kevinyang’s review published on Letterboxd:
An utterly exhausting first draft film that seems like impressive filmmaking on the surface until you realize it's all just performative. Nolan has rightfully gotten flack for his dialogue, characters, and exposition throughout his career, but at least he's had a defined world and stakes to fall back on - and it's still worked pretty well. In Tenet, even that goes out the window. By making the stakes something as frustratingly nebulous as "save the world," and by rendering the plot itself so indecipherable that you can't even tell what they need to do to save the world, this becomes a film that has a concept in name only. It's not the rigorous fucking Nolan gives time that's the actual issue here, it's the simple clarity of the story moving from scene to scene and location to location. You just don't understand where they are, what they're doing, or why they're doing what they're doing - and when the same scenes play out multiple times over in contained locations, it's hard to get a sense of the scope of this supposed mission. The pacing and editing (sadly, given how much I like Jennifer Lame's work) are just awkward and abysmal.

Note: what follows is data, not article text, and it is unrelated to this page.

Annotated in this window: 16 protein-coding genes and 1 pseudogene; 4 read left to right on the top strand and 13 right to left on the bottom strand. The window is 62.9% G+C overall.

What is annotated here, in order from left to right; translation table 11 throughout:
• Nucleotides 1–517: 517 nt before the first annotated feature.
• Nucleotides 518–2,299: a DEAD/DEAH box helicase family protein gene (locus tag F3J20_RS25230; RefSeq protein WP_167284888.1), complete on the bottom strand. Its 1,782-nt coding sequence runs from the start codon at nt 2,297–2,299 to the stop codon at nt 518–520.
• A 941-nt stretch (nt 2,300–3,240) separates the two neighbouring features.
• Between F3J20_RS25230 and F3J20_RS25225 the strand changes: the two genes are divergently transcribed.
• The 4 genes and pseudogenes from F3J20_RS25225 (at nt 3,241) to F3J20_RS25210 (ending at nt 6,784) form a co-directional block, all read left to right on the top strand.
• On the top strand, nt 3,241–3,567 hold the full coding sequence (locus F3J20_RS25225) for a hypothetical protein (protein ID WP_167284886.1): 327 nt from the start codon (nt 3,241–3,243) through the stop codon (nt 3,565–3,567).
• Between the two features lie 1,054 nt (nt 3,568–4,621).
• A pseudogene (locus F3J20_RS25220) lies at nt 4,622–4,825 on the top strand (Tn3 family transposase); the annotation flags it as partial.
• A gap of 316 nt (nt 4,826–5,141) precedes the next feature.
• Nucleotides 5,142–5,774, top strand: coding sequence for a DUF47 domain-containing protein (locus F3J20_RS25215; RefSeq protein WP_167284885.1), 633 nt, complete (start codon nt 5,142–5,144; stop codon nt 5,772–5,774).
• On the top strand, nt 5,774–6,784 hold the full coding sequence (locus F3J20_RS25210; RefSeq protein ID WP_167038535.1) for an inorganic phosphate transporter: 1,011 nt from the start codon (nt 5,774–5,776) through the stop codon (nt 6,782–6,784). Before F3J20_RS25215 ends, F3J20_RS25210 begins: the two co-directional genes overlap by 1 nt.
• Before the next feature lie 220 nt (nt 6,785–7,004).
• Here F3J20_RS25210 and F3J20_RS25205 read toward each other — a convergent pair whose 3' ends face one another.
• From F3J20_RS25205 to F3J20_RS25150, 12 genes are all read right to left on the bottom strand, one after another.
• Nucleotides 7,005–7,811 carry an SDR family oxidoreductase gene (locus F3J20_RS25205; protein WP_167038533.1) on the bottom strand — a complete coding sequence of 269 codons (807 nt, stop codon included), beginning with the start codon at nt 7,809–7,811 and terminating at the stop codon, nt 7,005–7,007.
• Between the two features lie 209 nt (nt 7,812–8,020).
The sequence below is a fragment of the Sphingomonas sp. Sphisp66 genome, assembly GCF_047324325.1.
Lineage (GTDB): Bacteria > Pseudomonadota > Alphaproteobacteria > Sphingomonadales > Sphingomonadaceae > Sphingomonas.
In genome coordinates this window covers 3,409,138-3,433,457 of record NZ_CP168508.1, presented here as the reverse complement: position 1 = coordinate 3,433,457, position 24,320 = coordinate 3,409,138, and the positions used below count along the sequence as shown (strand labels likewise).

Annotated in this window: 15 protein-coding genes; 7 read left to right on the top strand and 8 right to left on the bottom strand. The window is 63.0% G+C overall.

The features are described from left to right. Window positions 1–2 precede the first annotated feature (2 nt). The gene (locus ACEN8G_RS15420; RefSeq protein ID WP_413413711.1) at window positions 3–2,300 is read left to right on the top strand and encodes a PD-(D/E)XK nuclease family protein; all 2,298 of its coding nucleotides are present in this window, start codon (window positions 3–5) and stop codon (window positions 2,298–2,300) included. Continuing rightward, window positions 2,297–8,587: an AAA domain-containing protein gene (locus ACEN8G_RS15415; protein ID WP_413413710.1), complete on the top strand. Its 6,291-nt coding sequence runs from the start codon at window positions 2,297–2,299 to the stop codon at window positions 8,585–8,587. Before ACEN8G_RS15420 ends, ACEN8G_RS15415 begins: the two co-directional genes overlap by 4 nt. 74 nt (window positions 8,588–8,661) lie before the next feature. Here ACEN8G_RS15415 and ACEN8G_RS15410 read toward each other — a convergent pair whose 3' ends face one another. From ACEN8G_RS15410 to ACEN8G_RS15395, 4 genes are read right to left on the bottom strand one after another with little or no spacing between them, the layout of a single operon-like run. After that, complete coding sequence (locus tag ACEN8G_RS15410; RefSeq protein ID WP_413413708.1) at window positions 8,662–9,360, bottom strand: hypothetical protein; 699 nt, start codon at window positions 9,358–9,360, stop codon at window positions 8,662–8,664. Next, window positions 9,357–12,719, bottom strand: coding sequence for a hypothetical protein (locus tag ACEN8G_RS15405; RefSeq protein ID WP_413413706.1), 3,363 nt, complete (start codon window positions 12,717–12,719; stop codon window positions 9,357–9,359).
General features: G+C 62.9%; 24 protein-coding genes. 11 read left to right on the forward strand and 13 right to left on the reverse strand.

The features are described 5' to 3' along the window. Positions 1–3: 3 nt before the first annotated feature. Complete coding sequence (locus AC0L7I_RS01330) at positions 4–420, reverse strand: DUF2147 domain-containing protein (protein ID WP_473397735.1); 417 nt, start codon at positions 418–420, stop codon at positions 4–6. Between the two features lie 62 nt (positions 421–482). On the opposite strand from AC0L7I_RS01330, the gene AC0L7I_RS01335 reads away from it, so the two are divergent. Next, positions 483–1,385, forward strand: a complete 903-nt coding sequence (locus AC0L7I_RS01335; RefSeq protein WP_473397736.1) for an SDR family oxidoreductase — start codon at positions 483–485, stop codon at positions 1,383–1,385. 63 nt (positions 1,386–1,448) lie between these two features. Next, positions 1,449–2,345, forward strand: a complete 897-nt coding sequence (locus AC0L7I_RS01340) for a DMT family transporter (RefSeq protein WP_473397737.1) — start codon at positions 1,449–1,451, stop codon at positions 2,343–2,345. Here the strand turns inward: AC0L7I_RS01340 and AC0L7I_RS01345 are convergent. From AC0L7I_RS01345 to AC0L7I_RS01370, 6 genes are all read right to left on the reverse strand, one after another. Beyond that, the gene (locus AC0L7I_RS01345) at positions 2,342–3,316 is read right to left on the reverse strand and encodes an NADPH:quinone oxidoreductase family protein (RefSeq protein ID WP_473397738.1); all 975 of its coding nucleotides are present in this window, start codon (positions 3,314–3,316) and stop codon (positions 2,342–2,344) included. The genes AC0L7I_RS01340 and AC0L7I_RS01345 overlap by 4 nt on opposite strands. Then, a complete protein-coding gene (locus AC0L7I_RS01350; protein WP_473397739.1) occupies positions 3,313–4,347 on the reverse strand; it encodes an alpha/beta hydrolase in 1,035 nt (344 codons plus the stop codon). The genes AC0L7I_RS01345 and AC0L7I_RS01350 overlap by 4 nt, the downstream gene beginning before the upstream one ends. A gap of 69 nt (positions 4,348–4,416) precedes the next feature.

The action scenes are reasonably enjoyable, though certainly less impactful and exciting without a coherent plot around them. There are impressive set pieces, but nothing quite rises to the genuine emotional thrill of his earlier work, and the much hurrahed about airplane sequence is a waste of an airplane. The dialogue, characters, and exposition that Nolan's known for are dialed up to the extreme in the worst way, so much so that the final scene itself is a literal exposition dump. And he can't write women, but we all knew that. I was genuinely looking forward to seeing Nolan get back to doing sci fi, so this is disappointing. Maybe he should've used the time he's had recently to focus on making a good movie rather than tell people to go to the theaters during a pandemic.